Voices from Russia

Wednesday, 6 January 2016

6 January 2016. As Seen by Vitaly Podvitsky… To the Nativity of Christ!

00 Vitaly Podvitsky. To the Nativity of Christ! 2016

To the Nativity of Christ!

Vitaly Podvitsky



I wish you all peace and love!

Vitaly Podvitsky

6 January 2016

Vitaly Podvitsky Masterskaya Karikatury


Sunday, 20 December 2015

20 December 2015. Happy Holidays to ALL of My Friends

00 happy holidays to all my friends Vinni Pukh 201215


I refuse to take part in the “Happy Holidays” vs “Merry Christmas” folderol. Some of my friends are believers… some aren’t. Some of my friends are Christians… others not. However, all of my friends are my friends equally and I love them all without measure. I honour and cherish them all for what they are. I have no wish to change ANYONE. For those who want to fight about it… go to hell, go directly to hell, and don’t bother the rest of us normal human beings with your made-up juvenile rot.

Love to ALL of my friends in this happy season.



Sunday, 13 December 2015

13 December 2015. Yolka at Kazan Cathedral in Piter

00 christmas tree st petersburg 131215

“2016 To the New Year and the Nativity of Christ”


Literally, “Yolka” in Russian means “fir-tree”… it has no relation to Christmas at all. Ergo, the best “Englishing” of this would be “Holiday Tree”, as it mostly symbolises the secular holiday of the New Year.


“In the Forest Grew a Yolochka (Holiday Tree)”

00 Ded Moroz. 09.12.12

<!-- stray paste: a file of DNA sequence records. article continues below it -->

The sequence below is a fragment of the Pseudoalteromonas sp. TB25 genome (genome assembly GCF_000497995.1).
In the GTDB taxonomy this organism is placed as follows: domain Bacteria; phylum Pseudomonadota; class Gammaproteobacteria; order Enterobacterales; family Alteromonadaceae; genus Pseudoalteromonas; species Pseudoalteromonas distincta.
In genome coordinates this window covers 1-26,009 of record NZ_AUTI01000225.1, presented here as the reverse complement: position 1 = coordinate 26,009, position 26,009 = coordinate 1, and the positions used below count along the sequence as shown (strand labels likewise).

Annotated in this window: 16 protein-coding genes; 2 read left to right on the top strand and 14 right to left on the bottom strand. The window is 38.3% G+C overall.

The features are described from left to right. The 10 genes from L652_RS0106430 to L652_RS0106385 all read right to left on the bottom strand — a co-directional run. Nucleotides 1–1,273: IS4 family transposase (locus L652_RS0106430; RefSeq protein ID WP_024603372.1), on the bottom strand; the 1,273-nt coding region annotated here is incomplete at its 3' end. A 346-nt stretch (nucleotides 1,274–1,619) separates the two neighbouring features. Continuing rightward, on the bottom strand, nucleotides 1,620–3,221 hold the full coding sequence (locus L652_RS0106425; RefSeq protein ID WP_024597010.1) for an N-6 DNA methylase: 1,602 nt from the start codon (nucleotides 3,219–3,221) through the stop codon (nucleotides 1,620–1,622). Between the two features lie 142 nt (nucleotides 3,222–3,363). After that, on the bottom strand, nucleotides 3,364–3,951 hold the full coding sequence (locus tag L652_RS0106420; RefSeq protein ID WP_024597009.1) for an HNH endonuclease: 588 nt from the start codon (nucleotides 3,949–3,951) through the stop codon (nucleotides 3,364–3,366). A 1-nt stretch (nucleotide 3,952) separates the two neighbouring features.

Here’s a sweet little song from Dede… he’s not Santa Claus… he’s the New Year’s Wizard.


In the forest grew a Yolochka, 
In the woods it grew up tall. 
It grew both winter and summer, 
It grew so green and tall.

The lyrics for this song date before the Revolution. Raisa Adamovna Kudashyova, née Gidroyts, was the author of many beloved holiday verses, loved over many generations. Raisa Adamovna grew up in a family of a Moscow postal official. She graduated from the M B Pussel Girls’ Gimnaziya, later working as a governess, a teacher, and a librarian. She wrote poems from her early childhood, but only dared to send one of them (entitled Rucheiku (Brook)) to Malyutka (Little One) magazine in 1896. She was only 18-years-old when the periodical published it. After that, her poems began to appear in many children’s magazines, such as Malyutka, Svetlachok (Firefly), and Podsnezhnik (Snowdrop), using pseudonyms such as “A E”,”A Er”, and” R K”. Yolochka saw its first publication by Malyutka in its 1903 holiday issue (the one right before New Year’s and Christmas). Instead of her name, it appeared under the modest alias “A E”. interestingly, it doesn’t contain a single “holiday” verse, yet it became a staple of children’s holiday celebrations.

13 December 2015

Fairy-Tale Map of Russia


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